Yes and no. I find the time to maintain the skills I’ve got, and that’s enough to put on a show I feel good about. But I’m not making strides on my instruments because I’ve chosen to try to make strides on my songwriting, and you can only make strides, real strides, on so many things in life.
Tell us about your forthcoming CD. Does it have a name yet? Is it similar to or different than your last CD (which is spectacular!)?
It does have a name; it’s called Walking On The World It’s essentially finished. I hope it doesn’t sound stuck-up to say I think the CD is pretty great. It’s similar to the last in its melodic content, but different in that I took a great deal more chances with it. And the few that have heard it, that’s also what they’ve said, that it takes chances. Which is gratifying, because that always needs to be the case if you expect to grow as an artist. You can’t just keep making the same CD, you keep the things that are good enough to be a part of every CD, and you take the other stuff and mix it around, stomp on it, dice it up, keep it fresh. Like keeping the entrée and varying the side dishes.
Any special guest musicians on the new CD?
Many … local heroes include Richard Gates on bass, Mark Erelli and Taylor Armerding on vocals, and Rushad Eggleston on cello. There’s also a bunch of Nashville-based musicians on there. Everyone does an amazing job, I can tell you that.
What’s been your most exhilarating on stage moment?
Last year at Somerville Theatre, playing with Crooked Still and Halali. We encored with Graceland, my favorite song, and the energy that happened was just unreal. Crooked Still’s got a show coming up there soon, by the way, don’t miss it.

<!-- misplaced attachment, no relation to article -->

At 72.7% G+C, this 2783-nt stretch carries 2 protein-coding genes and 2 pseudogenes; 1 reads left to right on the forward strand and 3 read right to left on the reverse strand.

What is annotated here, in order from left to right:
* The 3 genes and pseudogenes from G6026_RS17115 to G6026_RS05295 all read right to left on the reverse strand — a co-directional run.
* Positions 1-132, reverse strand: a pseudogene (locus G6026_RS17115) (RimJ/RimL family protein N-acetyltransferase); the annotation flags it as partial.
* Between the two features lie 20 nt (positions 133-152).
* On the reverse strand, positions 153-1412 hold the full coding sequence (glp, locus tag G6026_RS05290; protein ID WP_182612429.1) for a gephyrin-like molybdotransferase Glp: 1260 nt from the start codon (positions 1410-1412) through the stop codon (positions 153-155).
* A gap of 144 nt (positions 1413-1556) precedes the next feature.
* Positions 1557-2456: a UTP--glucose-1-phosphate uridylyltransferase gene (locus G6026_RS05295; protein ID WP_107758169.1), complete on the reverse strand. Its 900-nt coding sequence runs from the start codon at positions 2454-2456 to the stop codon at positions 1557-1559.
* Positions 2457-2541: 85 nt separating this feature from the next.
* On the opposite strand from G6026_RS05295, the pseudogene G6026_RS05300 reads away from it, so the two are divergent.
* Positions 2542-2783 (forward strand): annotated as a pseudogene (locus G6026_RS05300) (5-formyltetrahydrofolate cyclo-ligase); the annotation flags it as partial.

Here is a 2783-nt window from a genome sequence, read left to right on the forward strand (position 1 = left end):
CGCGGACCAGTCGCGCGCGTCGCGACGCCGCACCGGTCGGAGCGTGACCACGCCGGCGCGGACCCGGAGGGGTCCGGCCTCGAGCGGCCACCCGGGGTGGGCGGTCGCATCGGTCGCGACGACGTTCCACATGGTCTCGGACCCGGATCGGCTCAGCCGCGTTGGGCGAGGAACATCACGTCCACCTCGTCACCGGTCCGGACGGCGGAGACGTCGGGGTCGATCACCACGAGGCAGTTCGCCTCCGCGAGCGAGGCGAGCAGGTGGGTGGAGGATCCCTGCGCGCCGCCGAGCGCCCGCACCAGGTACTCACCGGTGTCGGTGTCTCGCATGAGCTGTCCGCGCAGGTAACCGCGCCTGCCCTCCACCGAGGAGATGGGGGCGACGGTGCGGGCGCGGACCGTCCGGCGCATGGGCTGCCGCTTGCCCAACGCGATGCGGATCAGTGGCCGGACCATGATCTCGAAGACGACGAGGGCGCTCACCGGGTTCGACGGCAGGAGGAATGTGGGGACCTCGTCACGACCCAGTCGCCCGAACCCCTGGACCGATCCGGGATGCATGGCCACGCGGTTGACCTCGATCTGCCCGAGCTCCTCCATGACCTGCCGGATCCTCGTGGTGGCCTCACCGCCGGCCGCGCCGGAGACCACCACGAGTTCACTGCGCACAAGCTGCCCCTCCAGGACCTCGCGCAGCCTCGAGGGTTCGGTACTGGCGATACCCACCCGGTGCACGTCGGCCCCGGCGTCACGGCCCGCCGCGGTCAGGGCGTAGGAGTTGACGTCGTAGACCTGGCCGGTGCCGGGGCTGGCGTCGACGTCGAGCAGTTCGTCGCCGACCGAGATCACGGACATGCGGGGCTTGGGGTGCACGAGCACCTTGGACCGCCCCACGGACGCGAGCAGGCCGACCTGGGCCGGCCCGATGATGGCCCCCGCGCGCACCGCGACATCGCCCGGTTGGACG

What do you see yourself doing in ten years? twenty years? Still in the music biz?
Oh yeah. Same career, hopefully the only difference will be a wife, kids and a mortgage.
If you couldn’t be a musician, what do you think you’d like to do?
Either write or act. Or I’ve really toyed with the thought of being a minister, but that would be a lot of seminary, I don’t know if I’m up for that. Also I’m not sure anyone would come to my church.
What kind of music do you listen to these days? Any favorite songs or CDs?
The latest guy who’s impressed me is Rufus Wainwright, that song “Cigarettes and Chocolate Milk.” There are moments in that song that I really admire as a songwriter, a singer, an arranger and a producer.
Do you recommend any new performers who we should book at the me & thee?
Crooked Still is great, they’re the best young band going these days. I would also look into having Hanneke Cassel do her own show there — Hanneke is the best tunewriter of my generation, that I’ve heard anyway. And her presence is unbelievable; you just get drawn in watching her. I didn’t know I liked Celtic/Americana music until I heard her.
My favorite question to ask: Beatles or Stones?
Ha. Well, Beatles early, Stones now. I think most of us start out with Beatles, and some of us move on to Stones, some don’t. Early on I was just about craft and creativity, and the Beatles reign with those things. But then I started to recognize the raw power of acts like the Stones. Once you get a taste of that, it’s all over.